Tosches plumbs the ancient origins of country music.  “Its roots,” he argues, “descend deeper into the past than those of any other popular music.”  Tosches shows, for example, that Doyle Holly’s 1973 hit, “Queen of the Silver Dollar,” may be traced back to an eighteenth-century British lyric, “The Bottle Preferr’d,” printed in Allan Ramsay’s 1737 Tea-Table Miscellany.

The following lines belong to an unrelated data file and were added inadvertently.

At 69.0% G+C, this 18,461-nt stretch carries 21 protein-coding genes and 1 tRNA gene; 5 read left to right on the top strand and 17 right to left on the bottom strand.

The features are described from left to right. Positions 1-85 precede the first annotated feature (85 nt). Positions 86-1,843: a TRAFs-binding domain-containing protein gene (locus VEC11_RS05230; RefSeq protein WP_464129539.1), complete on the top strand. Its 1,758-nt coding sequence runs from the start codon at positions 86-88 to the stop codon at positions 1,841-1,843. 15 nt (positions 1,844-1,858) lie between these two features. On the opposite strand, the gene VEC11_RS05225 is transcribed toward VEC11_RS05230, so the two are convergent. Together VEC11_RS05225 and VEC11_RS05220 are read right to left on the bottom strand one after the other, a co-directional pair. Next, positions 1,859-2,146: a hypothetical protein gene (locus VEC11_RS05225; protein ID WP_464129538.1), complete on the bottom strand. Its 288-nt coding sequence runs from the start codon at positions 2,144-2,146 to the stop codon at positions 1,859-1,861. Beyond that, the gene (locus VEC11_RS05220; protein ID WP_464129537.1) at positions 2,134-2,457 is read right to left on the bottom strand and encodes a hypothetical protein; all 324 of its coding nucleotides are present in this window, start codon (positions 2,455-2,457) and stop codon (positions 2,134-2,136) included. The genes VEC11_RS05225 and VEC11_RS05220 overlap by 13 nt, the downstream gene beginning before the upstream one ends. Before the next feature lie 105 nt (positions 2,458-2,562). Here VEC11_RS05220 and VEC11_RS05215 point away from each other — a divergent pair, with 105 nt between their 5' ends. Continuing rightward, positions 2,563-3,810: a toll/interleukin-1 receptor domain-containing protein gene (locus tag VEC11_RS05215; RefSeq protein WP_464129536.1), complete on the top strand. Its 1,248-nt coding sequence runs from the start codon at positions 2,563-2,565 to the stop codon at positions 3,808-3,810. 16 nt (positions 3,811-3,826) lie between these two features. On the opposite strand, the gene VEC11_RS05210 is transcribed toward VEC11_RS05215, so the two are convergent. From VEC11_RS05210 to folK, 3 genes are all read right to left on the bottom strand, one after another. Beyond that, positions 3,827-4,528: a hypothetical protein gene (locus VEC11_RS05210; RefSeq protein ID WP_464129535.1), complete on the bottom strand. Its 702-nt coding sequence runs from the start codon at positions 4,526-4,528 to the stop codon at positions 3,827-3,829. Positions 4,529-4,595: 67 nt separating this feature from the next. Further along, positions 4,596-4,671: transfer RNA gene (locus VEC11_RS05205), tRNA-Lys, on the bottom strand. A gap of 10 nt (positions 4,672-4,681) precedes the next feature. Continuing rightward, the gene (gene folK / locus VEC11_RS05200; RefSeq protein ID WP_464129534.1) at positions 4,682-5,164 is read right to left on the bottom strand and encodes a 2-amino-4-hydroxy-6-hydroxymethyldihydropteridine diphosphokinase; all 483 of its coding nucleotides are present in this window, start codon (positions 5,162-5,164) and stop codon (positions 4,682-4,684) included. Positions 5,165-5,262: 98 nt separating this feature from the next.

A blunt, witty scholar, Tosches extols certain artists while disparaging others.  Emmett Miller, Jerry Lee Lewis, and Sun-period Elvis are among his favorites.  Miller’s voice, Tosches observes, “was congested, nasal, full of after-hours liquor and crazy times.  He often swirled his lyrics off into high, weird yodels—a manic but wholly pleasant effect.  He was the greatest song stylist of his generation, and until Jerry Lee came along no one jumped songs with such sheer country class.”  Tosches views the Killer as “the heart of redneck rock…and one of the greatest country singers who ever lived.  Talk about rock-and-roll depravados:  Jerry Lee makes them all look like Wayne Newton.  Talk about honky-tonk heroes:  Next to Jerry Lee, they’re a bunch of frat-party pukers…He is the last American wild man, homo agrestis americanus ultimus.”  Tosches lionizes Elvis as the “avatar” of rockabilly.  Presley’s “Good Rockin’ Tonight” was “not merely a party song, but an invitation to a holocaust,” while “Mystery Train” was no less than “a demonic incantation.”  But by the middle of the Sixties, Tosches avers, Elvis had lost his way; the King was woefully out of touch, starring in such embarrassing Hollywood schlock as “Clambake.”  Tosches claims that it “is the sheer, superhuman tastelessness of Elvis that shakes the mind.  In 1965, as Western civilization lay on its tummy peeking over the brink at the rapids of psilocybin and ‘(I Can’t Get No) Satisfaction,’ Elvis, for all the world to see, was hopping about singing ‘Do the Clam.’”  Tosches belittles other country performers, including Maybelle Carter, “whose influence as a country music instrumentalist is equal to that of, say, Rudy Vallee,” Johnny Cash, whose “mind seems to grow more monomaniacal” each year, and Roy Acuff, whose later work had become “stale and tedious.”